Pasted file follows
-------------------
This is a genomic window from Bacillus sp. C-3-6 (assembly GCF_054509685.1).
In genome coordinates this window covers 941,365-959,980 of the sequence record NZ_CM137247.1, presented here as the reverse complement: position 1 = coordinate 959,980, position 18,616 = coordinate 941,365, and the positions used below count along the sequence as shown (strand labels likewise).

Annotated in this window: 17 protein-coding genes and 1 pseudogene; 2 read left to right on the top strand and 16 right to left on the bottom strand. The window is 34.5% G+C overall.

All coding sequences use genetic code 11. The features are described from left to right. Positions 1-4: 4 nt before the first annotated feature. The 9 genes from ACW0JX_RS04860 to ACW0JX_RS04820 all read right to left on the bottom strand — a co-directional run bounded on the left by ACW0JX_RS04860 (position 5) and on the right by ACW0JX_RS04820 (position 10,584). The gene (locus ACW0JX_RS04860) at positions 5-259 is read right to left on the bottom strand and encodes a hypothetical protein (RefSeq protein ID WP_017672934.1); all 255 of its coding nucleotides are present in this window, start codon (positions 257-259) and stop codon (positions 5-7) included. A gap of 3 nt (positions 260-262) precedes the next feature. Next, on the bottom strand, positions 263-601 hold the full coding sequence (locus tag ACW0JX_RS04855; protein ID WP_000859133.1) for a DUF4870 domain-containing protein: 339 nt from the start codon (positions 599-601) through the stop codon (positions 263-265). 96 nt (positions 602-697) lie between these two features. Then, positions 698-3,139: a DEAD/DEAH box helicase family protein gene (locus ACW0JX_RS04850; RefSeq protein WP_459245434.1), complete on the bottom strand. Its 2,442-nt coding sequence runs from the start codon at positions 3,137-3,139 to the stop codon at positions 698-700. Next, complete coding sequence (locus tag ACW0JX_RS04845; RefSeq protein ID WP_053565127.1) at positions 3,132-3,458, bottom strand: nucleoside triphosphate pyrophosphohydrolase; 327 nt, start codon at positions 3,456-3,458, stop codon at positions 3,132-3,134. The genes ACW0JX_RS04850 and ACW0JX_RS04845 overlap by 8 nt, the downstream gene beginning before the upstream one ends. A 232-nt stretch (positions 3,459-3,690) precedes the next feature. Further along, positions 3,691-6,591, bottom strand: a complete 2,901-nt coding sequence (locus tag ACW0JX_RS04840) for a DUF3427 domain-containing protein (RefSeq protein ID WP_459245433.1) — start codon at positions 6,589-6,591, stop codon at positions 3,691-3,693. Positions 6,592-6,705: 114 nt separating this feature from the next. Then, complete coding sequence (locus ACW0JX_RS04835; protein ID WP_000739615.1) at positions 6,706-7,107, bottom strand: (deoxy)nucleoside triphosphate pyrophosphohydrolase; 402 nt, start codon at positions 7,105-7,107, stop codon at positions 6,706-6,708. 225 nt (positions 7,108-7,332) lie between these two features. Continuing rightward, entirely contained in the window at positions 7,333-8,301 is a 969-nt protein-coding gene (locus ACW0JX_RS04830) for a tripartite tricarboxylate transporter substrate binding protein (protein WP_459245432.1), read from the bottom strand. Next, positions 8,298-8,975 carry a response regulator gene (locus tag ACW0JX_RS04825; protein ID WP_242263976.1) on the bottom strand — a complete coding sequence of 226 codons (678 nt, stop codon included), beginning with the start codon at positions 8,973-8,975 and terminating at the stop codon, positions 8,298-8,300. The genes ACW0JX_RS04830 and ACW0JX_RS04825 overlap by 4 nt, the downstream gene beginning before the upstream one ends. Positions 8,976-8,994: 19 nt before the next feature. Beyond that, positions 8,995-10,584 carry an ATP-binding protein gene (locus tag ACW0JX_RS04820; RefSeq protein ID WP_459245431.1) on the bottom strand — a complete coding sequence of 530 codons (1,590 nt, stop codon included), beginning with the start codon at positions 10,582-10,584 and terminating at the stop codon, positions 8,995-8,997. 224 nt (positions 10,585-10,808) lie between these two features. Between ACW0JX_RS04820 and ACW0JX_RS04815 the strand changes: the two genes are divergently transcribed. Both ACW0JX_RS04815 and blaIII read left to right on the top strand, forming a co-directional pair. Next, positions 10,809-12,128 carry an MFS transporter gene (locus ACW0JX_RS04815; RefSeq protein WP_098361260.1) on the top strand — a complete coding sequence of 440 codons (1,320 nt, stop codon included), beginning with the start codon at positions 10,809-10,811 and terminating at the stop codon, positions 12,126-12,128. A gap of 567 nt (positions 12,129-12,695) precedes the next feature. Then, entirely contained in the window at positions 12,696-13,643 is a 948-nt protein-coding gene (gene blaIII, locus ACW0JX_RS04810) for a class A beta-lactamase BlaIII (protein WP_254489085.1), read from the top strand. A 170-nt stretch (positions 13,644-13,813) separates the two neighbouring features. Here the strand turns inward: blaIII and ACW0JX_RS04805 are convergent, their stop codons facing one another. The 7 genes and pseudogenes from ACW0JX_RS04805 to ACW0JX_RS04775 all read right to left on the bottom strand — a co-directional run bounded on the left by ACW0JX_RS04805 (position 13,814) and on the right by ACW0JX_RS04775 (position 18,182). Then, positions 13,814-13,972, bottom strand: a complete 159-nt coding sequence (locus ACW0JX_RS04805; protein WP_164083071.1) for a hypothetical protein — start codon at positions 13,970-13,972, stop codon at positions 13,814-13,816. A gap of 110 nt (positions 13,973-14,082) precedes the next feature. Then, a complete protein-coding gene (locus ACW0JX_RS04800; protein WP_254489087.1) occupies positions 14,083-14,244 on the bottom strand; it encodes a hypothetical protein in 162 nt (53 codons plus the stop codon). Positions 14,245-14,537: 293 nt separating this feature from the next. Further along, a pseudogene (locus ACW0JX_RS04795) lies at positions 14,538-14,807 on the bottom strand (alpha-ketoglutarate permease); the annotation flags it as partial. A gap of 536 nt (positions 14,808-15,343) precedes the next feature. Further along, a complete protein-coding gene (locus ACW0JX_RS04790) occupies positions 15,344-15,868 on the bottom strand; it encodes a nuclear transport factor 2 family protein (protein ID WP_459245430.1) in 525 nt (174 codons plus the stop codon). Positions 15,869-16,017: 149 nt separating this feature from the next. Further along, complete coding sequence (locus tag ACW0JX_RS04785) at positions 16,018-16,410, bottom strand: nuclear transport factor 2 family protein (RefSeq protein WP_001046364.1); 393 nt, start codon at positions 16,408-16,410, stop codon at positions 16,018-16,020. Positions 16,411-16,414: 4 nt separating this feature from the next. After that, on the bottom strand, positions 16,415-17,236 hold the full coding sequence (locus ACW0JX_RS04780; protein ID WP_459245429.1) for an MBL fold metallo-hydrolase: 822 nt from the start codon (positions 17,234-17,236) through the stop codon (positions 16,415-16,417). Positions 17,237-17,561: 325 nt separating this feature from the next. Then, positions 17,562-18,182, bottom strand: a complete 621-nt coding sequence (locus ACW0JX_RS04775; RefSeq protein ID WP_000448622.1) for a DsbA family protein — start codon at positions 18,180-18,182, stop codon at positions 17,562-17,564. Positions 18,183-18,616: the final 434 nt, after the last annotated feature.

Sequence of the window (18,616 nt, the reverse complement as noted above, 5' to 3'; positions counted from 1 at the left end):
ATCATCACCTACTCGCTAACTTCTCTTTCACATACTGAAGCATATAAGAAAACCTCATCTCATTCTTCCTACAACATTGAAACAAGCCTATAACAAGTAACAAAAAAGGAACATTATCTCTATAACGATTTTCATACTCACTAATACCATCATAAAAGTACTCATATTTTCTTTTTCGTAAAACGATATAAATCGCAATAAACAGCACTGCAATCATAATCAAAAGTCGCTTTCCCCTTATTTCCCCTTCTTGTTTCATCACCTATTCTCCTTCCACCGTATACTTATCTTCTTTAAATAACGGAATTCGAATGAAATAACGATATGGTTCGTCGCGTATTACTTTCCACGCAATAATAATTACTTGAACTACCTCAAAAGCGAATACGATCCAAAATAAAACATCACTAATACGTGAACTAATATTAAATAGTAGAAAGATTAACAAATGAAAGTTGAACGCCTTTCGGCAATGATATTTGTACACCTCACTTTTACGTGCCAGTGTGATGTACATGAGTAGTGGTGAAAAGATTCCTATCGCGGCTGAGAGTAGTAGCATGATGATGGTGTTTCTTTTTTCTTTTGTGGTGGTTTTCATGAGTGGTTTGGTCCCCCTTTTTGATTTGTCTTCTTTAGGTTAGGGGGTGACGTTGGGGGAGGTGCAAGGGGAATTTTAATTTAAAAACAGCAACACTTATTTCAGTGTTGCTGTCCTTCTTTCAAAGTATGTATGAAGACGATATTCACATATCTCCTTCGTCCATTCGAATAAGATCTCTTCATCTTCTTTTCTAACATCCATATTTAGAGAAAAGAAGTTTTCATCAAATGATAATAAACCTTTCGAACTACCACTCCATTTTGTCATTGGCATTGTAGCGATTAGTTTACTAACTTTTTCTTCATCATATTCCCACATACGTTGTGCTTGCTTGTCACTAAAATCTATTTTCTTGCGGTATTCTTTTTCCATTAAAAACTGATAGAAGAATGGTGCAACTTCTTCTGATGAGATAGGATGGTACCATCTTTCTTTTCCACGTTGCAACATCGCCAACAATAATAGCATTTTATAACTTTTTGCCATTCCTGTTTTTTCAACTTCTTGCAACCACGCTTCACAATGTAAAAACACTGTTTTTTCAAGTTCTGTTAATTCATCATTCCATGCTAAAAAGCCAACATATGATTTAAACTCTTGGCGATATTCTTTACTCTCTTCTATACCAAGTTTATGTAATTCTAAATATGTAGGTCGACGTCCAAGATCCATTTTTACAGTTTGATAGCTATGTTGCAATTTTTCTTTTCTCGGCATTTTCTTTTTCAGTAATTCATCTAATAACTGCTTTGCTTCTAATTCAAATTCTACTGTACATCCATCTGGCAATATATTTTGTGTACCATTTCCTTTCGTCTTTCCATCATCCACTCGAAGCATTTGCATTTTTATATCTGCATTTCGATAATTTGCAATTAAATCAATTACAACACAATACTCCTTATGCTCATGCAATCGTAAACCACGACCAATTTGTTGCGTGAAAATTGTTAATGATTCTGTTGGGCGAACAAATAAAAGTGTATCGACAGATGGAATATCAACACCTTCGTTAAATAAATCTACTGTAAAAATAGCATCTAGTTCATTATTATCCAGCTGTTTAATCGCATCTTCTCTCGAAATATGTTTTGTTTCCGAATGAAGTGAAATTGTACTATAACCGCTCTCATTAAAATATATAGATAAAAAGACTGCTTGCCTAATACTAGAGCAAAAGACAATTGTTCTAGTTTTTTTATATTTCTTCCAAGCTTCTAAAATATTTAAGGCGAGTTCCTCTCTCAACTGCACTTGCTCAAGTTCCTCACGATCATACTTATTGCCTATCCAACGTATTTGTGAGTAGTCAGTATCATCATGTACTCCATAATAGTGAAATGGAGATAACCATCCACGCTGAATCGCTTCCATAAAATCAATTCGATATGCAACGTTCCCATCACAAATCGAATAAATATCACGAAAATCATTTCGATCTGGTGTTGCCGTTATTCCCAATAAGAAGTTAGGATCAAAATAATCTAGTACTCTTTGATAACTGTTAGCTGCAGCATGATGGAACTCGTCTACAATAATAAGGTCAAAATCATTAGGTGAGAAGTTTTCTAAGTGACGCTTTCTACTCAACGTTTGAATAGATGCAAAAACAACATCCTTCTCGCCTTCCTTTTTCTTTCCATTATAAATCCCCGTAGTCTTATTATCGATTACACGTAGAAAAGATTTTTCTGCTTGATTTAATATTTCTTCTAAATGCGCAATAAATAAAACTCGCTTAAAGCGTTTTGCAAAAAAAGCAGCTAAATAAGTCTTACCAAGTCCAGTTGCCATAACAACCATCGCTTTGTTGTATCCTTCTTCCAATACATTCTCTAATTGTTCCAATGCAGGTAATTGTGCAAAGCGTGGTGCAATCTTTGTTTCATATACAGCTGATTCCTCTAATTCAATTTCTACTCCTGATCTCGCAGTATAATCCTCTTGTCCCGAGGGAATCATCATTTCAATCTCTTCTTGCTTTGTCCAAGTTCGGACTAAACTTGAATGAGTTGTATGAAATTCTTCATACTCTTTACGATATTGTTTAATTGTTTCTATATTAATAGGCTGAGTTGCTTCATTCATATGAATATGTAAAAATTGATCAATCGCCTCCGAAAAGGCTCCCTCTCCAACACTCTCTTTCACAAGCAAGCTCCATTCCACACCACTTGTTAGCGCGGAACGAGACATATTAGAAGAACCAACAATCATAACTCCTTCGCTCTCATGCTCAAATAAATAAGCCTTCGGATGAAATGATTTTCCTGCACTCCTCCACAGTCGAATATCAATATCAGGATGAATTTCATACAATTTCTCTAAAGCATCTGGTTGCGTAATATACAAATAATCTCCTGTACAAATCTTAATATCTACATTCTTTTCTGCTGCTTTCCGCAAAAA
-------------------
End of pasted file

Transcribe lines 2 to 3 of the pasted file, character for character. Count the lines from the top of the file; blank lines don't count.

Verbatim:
In genome coordinates this window covers 941,365-959,980 of the sequence record NZ_CM137247.1, presented here as the reverse complement: position 1 = coordinate 959,980, position 18,616 = coordinate 941,365, and the positions used below count along the sequence as shown (strand labels likewise).

Annotated in this window: 17 protein-coding genes and 1 pseudogene; 2 read left to right on the top strand and 16 right to left on the bottom strand. The window is 34.5% G+C overall.